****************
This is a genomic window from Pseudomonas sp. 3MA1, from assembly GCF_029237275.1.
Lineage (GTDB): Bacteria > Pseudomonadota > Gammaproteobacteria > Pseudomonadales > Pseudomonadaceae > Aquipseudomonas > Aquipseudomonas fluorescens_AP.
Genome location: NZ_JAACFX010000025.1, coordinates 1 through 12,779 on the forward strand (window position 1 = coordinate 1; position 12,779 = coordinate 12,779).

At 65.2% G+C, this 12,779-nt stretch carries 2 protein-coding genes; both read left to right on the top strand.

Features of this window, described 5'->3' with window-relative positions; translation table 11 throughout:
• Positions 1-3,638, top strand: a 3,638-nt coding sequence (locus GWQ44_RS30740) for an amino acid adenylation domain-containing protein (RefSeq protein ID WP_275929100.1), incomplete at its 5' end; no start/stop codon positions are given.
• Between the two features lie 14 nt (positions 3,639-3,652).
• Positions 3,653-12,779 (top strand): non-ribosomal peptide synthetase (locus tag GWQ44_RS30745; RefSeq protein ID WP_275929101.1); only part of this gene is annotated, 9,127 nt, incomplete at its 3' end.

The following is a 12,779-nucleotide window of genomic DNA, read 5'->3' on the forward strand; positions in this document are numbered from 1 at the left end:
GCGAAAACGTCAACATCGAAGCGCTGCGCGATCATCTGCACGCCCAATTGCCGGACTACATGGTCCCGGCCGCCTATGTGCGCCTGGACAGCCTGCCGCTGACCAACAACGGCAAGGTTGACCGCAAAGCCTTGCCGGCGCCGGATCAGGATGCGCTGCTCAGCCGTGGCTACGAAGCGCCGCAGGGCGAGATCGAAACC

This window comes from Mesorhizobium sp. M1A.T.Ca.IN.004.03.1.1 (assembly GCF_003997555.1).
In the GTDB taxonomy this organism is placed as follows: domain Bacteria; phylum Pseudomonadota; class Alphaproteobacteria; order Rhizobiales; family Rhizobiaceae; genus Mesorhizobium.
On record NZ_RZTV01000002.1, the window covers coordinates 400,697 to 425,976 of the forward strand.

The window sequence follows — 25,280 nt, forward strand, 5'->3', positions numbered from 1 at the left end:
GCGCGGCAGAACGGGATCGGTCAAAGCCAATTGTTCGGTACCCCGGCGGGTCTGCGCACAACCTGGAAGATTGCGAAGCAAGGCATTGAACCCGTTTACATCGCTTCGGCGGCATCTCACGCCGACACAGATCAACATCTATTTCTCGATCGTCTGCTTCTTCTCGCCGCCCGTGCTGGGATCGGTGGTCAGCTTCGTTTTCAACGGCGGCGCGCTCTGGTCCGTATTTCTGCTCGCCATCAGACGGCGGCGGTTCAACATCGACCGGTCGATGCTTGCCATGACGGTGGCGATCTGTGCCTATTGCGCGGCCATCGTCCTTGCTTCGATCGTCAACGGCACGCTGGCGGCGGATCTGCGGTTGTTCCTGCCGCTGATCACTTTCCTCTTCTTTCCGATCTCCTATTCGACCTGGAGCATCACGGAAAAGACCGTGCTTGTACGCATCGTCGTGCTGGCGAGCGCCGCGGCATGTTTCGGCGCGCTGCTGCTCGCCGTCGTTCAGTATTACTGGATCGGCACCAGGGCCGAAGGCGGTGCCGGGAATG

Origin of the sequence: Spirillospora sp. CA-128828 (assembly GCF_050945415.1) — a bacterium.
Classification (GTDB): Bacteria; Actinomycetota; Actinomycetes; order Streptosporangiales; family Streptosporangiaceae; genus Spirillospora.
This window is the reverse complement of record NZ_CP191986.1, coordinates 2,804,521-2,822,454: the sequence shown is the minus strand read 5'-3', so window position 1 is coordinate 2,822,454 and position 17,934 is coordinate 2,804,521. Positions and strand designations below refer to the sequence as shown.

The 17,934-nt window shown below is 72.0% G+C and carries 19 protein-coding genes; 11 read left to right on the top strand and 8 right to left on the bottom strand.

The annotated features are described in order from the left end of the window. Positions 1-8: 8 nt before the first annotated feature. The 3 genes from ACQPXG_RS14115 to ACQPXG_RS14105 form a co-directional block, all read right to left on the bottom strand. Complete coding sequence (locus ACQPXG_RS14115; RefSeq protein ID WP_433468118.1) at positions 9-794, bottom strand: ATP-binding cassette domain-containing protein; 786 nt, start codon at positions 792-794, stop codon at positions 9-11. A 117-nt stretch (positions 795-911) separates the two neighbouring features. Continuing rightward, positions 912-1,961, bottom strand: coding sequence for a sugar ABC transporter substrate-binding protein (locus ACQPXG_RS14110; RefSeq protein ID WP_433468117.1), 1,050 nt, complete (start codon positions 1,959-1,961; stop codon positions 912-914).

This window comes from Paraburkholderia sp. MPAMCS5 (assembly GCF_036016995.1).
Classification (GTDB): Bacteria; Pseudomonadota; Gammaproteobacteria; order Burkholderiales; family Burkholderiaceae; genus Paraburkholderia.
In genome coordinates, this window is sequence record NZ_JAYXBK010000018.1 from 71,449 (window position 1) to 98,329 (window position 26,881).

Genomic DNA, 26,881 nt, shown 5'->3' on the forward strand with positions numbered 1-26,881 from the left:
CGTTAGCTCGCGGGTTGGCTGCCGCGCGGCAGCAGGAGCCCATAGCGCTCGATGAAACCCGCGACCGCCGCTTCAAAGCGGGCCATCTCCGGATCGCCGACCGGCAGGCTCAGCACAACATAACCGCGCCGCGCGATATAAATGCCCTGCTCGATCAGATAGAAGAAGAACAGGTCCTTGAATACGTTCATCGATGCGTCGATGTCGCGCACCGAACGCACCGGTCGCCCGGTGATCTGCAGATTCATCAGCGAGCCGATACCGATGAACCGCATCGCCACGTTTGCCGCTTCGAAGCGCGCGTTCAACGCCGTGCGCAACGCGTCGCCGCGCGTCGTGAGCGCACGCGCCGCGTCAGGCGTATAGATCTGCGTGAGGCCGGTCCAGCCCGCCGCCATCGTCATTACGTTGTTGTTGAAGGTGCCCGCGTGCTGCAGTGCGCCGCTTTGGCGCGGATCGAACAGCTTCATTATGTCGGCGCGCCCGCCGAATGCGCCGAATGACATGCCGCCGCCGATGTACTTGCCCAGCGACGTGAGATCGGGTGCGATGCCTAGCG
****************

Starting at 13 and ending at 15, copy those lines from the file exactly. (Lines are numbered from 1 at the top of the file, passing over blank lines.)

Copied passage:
On record NZ_RZTV01000002.1, the window covers coordinates 400,697 to 425,976 of the forward strand.

The window sequence follows — 25,280 nt, forward strand, 5'->3', positions numbered from 1 at the left end:
GCGCGGCAGAACGGGATCGGTCAAAGCCAATTGTTCGGTACCCCGGCGGGTCTGCGCACAACCTGGAAGATTGCGAAGCAAGGCATTGAACCCGTTTACATCGCTTCGGCGGCATCTCACGCCGACACAGATCAACATCTATTTCTCGATCGTCTGCTTCTTCTCGCCGCCCGTGCTGGGATCGGTGGTCAGCTTCGTTTTCAACGGCGGCGCGCTCTGGTCCGTATTTCTGCTCGCCATCAGACGGCGGCGGTTCAACATCGACCGGTCGATGCTTGCCATGACGGTGGCGATCTGTGCCTATTGCGCGGCCATCGTCCTTGCTTCGATCGTCAACGGCACGCTGGCGGCGGATCTGCGGTTGTTCCTGCCGCTGATCACTTTCCTCTTCTTTCCGATCTCCTATTCGACCTGGAGCATCACGGAAAAGACCGTGCTTGTACGCATCGTCGTGCTGGCGAGCGCCGCGGCATGTTTCGGCGCGCTGCTGCTCGCCGTCGTTCAGTATTACTGGATCGGCACCAGGGCCGAAGGCGGTGCCGGGAATG